“The pasturelands of the cities, which you shall give to the Levites, shall reach from the wall of the city outward a thousand cubits all around”.  The Levites have livestock as part of the offering and sacrifices that the people were to bring.  So they need land to keep these animals.  God gives some specifics about how much land was to be carved out, and the measurements are given for each side of the city.  It was a significant amount of land, because they had a lot of livestock to care for.

The other part of the instruction of Moses in this chapter involves the cities of refuge God ordered to be set up in the Promised Land.  This was a place that people accused of murder could flee for safety until a ruling was made. “The cities that you give to the Levites shall be the six cities of refuge, where you shall permit the manslayer to flee, and in addition to them you shall give forty-two cities”.  There were to be six of these set up around the kingdom where people could go until things could be sorted out.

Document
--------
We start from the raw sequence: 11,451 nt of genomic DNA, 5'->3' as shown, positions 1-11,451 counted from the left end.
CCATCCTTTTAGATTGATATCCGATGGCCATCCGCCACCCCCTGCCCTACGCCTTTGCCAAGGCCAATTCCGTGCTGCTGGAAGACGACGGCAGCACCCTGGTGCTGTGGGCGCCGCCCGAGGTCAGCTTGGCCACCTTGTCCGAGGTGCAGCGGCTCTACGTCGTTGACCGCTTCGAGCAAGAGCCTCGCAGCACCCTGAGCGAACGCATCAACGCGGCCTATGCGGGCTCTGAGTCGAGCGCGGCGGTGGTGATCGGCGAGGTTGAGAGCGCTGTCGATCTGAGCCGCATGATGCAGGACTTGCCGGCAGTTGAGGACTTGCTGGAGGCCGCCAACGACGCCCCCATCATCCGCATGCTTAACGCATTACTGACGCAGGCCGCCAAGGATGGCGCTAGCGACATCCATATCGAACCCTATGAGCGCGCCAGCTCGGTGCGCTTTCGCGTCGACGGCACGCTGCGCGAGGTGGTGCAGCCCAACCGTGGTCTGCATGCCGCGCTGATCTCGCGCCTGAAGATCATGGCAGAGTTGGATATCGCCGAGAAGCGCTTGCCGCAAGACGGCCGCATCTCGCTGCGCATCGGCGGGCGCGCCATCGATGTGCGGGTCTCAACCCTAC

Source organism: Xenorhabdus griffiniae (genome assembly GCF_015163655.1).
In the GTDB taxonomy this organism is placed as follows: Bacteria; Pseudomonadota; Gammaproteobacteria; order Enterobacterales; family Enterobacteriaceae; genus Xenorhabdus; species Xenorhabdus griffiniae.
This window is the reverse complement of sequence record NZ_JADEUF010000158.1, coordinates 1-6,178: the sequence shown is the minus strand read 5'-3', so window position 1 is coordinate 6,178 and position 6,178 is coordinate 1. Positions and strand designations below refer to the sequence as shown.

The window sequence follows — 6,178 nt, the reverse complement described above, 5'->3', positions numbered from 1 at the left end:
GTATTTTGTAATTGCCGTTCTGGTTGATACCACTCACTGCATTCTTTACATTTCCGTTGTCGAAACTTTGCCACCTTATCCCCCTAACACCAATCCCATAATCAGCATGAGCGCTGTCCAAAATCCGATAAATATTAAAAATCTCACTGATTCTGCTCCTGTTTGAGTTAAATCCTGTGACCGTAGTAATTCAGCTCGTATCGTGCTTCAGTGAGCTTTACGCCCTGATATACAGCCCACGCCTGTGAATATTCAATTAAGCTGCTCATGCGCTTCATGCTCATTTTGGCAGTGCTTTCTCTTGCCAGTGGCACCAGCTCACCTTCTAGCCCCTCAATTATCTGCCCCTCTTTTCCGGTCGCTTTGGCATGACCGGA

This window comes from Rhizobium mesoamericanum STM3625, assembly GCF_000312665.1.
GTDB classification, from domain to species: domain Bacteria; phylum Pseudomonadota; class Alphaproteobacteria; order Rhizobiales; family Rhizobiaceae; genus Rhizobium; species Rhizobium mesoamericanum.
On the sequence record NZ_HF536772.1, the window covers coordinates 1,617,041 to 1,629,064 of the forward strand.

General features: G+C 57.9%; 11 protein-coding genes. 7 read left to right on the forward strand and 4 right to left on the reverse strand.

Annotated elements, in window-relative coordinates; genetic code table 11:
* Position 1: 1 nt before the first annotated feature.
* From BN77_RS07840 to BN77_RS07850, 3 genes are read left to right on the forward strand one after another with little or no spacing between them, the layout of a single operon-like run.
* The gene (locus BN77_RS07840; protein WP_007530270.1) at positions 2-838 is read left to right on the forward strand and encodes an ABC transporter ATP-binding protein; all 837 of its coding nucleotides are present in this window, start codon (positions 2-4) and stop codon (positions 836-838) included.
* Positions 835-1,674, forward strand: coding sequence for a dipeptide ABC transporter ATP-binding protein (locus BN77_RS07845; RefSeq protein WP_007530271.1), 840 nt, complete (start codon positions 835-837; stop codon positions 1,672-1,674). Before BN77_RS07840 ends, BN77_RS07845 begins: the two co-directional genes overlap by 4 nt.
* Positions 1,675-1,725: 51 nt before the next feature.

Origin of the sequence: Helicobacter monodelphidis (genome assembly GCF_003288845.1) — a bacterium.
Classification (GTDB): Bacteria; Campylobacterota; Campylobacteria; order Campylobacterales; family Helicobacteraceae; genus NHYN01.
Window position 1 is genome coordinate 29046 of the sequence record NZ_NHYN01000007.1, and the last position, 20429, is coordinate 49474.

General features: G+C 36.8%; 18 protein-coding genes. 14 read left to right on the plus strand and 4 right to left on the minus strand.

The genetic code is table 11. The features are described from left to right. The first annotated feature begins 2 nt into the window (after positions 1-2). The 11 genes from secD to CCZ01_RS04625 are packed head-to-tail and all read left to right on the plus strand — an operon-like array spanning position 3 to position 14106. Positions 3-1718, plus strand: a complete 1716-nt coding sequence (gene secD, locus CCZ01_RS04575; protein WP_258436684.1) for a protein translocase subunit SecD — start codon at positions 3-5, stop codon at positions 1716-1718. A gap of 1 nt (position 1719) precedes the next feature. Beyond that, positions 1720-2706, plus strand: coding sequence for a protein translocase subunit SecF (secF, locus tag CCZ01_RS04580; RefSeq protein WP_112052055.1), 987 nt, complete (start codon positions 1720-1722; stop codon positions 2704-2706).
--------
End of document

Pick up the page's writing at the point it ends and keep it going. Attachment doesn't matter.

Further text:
There were 42 additional cities God required be given to the Levites, but only six were to be refuge cities. “The cities shall be for you a refuge from the avenger, that the manslayer may not die until he stands before the congregation for judgment”.  This place of safety allowed time for the facts to be gathered and required that “he must remain in his city of refuge until the death of the high priest”.  He was safe as long as he stayed inside the city.  But leaving the walls would put him at risk and subject to retribution.

Numbers 34

Numbers 34 has God’s instruction for how the land was to be divided by the tribes.  God lays out the boundary clearly for Moses and tells him where the borders are to be.  It is a rather large chunk of land – the land of Canaan – and God has specifically set it aside for His people.  “This is the land that you shall inherit by lot, which the Lord has commanded to give to the nine tribes and to the half-tribe”.